The Australian Embassy Beirut is aware of several email scams targeting Lebanese nationals, in addition to nationals from other countries.
People called ‘scammers’ might try to get you to give them private information that could be used to steal your identity or trick you into paying them money.
Watch out for:
- emails sent from free web mail addresses, such as a Yahoo, Hotmail or Gmail accounts
- unexpected emails from strangers who are advertising a website – do not click on web links in these emails
- unexpected emails asking for personal information or emails with standard greetings, such as ‘Dear customer’
- offers guaranteeing you a job with a very high income.
Take the following steps to protect yourself against email and internet scams:
- check the web address. Australian Government websites end in .gov.au (for example, www.border.gov.au, www.eta.immi.gov.au)
- use our website to track the processing of your visa application
- never enter private information online unless the website is secure and you know who you are dealing with. Secure websites are locked. A locked website should:
have a padlock somewhere in the browser window (not in the web page display area). You can click on the lock to see details of the website’s security.
- Normally have a web page address that begins with https:// (there is an s after the http).
- A website that is not secure usually begins with http:// (there is not an s after the http).
If you are worried about a website, do a web search to see if anyone has reported any problems with it:
- visit the Australian Competition and Consumer Commission’s SCAMwatch radar web pages for details on the latest known scams - www.scamwatch.gov.au/
- When searching for a registered migration agent, use the Migration Agents Registration Authority search form.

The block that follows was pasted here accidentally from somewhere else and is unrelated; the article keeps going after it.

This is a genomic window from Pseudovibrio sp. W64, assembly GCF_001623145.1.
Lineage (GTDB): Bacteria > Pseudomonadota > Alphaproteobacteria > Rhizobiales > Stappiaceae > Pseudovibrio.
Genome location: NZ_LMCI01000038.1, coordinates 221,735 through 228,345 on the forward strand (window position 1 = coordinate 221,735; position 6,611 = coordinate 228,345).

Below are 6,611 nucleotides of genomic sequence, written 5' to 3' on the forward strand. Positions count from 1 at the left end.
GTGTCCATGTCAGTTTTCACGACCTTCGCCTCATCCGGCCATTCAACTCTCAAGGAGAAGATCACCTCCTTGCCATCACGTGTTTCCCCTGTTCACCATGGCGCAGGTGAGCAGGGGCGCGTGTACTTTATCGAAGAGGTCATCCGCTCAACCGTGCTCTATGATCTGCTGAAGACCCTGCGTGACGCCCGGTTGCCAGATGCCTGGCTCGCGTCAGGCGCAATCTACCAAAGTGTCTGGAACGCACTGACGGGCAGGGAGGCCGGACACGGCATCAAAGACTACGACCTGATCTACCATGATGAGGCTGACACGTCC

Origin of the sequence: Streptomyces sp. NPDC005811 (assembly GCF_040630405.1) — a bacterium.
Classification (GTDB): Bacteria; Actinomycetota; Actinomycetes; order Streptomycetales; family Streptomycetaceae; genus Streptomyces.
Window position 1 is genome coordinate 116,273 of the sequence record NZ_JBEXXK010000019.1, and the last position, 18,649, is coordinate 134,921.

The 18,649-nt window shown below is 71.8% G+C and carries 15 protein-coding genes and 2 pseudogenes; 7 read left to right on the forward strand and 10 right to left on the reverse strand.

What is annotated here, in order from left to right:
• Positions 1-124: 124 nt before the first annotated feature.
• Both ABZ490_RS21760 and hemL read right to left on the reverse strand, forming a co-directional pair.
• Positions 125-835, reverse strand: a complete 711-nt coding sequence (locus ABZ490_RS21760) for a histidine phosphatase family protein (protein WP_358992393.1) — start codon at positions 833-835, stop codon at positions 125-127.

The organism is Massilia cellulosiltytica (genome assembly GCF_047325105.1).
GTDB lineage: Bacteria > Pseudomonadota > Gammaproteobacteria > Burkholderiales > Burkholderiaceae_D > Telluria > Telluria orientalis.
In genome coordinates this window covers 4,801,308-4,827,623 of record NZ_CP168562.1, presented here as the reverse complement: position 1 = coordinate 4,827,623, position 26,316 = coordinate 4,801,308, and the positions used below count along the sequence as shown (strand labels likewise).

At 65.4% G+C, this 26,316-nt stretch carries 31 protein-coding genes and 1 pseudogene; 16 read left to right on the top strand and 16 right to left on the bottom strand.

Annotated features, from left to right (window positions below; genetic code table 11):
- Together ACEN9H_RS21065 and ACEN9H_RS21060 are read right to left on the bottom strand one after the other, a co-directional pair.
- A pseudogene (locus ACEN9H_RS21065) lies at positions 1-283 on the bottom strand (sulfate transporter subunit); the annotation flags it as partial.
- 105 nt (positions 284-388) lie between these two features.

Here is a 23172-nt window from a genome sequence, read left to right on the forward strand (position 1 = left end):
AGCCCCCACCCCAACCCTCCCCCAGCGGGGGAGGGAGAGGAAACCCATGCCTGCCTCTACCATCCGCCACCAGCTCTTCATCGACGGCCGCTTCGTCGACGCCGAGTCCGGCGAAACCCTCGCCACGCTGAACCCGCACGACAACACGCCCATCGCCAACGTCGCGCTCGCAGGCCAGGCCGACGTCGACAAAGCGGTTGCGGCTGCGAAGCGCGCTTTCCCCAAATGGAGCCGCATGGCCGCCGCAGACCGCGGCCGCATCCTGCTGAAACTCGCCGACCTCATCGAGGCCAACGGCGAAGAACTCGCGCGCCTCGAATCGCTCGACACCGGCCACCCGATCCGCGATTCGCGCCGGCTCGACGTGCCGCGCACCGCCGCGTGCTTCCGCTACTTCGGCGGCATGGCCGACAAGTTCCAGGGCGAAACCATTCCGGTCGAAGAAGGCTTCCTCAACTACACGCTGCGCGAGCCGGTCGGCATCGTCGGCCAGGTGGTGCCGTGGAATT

- pn email address scam
The Department is aware of a scam that uses email addresses ending in \'.pn\' to contact people seeking to migrate to Australia
The scammer contacts the victim through a fake email address and claims to be from the Department, or another Australian Government agency. The email address used by the scammer is not a genuine departmental email address and ends in \'.pn\'.
Some of the emails received claim that the recipient has been selected for the ‘2014 Family Resettlement Program’ and have been received from the email addresses:
Please note that emails received from these addresses (or any other address ending in pn) are not sent by the Australian Government. The email addresses are in no way affiliated with the Australian Embassy or the Department of Immigration and Border Protection.
News Update 14.11.2017: The Department of Immigration and Border Protection is aware of an email scam involving a mailing address designed to appear as a genuine Australian government email address.
Individuals contacted via the bogus email address - email@example.com - are generally informed that they have been selected by random ballot for the "2017 United Nations Global Special Humanitarian and Family Resettlement to Australia".
The person targeted is asked to respond to the email and provide personal documents to the scammer. Individuals will then be asked to make a payment via money transfer.
This is a scam. This specific programme does not exist and Australia does not select prospective applicants for resettlement by random ballots.
If you receive an email that matches this scam we strongly recommend you do not respond.
The Department of Immigration and Border Protection (DIBP) processes visa applications for Australia. If you are contacted by a person claiming to be from another organisation and promising access to an Australian visa, please report this to the DIBP
See our main website for more information and current alerts about migration fraud, scams and hoaxes.
Other know email scams:
firstname.lastname@example.org email scam
The Embassy has become aware of another scam involving the email address email@example.com
Victims claim to have received an email from this address guaranteeing a visa for Australia. Victims have reported paying substantial amounts of money to the sender in order to obtain a visa for Australia.
Systems checks have confirmed that no visa applications have been received by the Department of Immigration and Border Protection for the victims.